An elephant swayed from side-to-side as she picked her way down the side of mountainside in a jungle in northern Thailand. She felt her way with her trunk to test the terrain before she put each enormous foot carefully into a tiny space between loose rocks.
The mahout on the creature’s head turned around to where I clutched Elizabeth’s arm in terror. If it hadn’t been for my dear sister, my life would have been much less adventurous. And I would never have been perched so precariously on a platform on the animal’s back, waiting to be thrown to the ground and trampled underfoot.
‘Very safe,’ the mahout called, laughing as I shrieked. I swear could hear him thinking, ‘Silly Farang!’ (foreigner).
‘Grandmothers like us should be at home sitting in rocking chairs,’ Elizabeth said calmly, ‘not rocking around like this on the backs of elephants.’ She didn’t seem at all fazed by that experience or others that followed.
In the eight years she lived in Bangkok, Elizabeth orchestrated the most amazing adventures for family and friends who flocked to her apartment in Soi 12, Sukhumvit, right in the heart of Bangkok. She showed us the tourist sites; we explored China Town and travelled the Chao Phraya River on over-laden local ferries where we rubbed shoulders with Buddhist monks – taking care not to touch and so defile them – and with old men holding live chickens and old women clutching babies on their laps.
Elizabeth took me on boat trips on the tiny klongs (canals) that criss-crossed the city, mostly hidden from tourists. We visited the Klong Toey slums near the port with a Redemptorist priest as our escort and a vicious cock-fight an unexpected and unwelcome spectacle. At an international charity workshop we talked to the nuns and to the young women from slum districts who were learning to make patchwork bags, placemats and quilts. One day when we went looking for a medical museum that I’d read about, we even found ourselves in the morgue of a hospital with corpses placed haphazardly on trolleys and only partially covered with grey blankets – and no staff in sight. That was really scary!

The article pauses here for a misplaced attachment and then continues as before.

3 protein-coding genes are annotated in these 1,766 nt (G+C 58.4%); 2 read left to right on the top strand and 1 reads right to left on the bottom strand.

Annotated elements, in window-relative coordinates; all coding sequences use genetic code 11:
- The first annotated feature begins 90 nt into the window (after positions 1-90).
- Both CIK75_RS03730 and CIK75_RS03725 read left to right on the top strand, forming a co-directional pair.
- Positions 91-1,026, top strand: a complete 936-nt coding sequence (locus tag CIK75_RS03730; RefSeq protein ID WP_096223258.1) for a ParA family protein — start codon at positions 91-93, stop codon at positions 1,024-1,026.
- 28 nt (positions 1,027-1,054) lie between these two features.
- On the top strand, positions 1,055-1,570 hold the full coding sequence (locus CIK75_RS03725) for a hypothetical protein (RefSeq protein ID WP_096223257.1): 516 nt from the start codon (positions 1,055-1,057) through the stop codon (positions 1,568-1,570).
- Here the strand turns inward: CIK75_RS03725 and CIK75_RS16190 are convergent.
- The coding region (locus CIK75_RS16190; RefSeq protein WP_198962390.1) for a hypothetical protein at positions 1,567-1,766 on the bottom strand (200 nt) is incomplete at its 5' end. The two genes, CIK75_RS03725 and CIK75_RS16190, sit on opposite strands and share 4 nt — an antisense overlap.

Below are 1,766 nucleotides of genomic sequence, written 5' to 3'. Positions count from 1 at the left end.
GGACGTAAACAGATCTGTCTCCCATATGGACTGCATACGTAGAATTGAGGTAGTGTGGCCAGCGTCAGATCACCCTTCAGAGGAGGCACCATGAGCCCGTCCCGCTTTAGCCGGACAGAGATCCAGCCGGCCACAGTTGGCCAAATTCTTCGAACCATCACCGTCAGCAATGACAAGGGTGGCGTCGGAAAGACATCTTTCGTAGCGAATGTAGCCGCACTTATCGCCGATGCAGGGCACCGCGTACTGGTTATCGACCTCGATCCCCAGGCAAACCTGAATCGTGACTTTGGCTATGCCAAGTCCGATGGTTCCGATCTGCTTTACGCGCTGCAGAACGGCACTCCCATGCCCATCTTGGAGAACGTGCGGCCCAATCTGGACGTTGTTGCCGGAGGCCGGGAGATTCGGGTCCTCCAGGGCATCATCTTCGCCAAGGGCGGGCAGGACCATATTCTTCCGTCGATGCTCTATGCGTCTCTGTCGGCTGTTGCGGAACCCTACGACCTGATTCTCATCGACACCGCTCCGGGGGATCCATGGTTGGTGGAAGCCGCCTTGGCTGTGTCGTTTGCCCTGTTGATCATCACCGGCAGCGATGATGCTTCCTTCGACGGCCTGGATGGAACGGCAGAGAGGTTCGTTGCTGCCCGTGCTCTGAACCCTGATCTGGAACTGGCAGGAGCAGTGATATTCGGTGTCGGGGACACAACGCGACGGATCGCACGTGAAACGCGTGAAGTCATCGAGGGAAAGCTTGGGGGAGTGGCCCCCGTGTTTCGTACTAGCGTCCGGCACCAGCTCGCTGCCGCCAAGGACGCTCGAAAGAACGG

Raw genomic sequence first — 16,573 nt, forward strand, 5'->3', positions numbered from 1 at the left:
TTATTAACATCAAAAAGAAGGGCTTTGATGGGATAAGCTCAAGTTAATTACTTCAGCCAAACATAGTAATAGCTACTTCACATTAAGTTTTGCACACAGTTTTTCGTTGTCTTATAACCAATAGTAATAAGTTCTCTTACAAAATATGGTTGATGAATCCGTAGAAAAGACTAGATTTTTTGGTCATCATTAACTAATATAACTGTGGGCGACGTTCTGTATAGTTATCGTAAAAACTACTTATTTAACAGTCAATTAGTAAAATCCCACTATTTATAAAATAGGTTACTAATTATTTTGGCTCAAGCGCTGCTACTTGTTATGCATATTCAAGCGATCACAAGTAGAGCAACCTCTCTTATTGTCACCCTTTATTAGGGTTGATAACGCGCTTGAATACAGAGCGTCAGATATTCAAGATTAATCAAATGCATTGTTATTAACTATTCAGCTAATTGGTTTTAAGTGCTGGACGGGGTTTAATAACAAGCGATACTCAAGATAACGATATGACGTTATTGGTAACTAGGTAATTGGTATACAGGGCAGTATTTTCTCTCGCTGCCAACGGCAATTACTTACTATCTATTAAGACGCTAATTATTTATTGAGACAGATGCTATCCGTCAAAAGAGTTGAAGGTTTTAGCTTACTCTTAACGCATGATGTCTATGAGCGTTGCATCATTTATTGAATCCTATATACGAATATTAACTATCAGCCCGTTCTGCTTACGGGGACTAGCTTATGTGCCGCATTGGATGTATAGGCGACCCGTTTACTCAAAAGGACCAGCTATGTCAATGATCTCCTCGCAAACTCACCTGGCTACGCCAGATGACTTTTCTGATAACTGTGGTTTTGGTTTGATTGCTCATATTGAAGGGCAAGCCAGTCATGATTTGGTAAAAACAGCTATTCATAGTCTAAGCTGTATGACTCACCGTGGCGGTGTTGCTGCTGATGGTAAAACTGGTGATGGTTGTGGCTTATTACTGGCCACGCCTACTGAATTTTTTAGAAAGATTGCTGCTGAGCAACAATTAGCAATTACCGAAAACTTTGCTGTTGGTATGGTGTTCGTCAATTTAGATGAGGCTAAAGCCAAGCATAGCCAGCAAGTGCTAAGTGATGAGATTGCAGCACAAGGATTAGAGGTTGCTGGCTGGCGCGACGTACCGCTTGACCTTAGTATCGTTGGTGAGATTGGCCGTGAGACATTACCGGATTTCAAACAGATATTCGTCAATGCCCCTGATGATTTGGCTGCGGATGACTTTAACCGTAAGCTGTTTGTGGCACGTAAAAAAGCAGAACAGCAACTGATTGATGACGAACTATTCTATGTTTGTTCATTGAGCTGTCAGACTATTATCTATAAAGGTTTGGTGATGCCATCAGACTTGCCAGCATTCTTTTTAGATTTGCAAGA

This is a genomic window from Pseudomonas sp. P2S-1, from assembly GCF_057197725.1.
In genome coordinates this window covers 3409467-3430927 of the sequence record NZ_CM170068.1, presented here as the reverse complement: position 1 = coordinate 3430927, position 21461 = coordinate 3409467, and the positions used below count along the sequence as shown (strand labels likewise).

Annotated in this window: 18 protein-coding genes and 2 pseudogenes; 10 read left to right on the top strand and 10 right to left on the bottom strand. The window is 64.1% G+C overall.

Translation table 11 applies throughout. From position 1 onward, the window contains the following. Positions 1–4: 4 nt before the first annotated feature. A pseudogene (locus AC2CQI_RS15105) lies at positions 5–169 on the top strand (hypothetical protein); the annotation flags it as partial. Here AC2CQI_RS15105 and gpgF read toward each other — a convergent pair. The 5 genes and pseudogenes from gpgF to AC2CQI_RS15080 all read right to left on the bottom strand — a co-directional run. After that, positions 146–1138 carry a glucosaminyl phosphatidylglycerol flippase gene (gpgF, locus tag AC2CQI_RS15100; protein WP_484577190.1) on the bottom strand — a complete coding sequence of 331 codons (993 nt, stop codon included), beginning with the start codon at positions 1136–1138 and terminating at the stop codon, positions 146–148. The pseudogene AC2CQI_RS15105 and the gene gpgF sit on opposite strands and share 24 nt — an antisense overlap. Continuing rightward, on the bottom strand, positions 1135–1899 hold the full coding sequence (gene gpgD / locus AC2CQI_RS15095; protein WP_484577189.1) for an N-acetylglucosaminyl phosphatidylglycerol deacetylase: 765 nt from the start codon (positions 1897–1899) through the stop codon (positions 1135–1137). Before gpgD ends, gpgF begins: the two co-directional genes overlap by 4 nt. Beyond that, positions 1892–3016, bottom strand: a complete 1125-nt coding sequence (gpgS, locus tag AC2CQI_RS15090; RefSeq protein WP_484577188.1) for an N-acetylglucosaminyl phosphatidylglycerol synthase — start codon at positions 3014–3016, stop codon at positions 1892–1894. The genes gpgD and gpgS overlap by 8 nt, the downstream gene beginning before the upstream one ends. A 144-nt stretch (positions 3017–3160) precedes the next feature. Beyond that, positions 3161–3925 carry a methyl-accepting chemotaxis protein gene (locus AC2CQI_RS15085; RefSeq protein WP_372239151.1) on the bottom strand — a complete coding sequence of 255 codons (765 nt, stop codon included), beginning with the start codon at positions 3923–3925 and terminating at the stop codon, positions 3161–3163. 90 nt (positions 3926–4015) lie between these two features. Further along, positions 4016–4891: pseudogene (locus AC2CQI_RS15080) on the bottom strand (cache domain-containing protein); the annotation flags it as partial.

When not playing hostess to Australian guests, my sister could often be found in an orphanage in the slums, feeding and cuddling babies or playing with toddlers.
‘I’ve learned not to go to the babies that cry the loudest,’ she said. ‘They get all the attention. I pick up those that are lying quietly. They’re passive because no one cuddles them.’
Fast forward twenty five years. Now my still energetic seventy-two-year-old sister lives in Dowerin, a tiny country town almost 160 kilometres north-east of Perth in the central wheat-belt region of Western Australia – as far from the bustle of Bangkok as it’s possible to imagine. Apart from the few days each year in August, when the Dowerin Field Days attract thousands of people from all over the State to the agricultural displays on the football oval, it’s quiet in the town.
Always the consummate hostess, Elizabeth owns the Dowerin Bed and Breakfast with her husband, Peter Worts.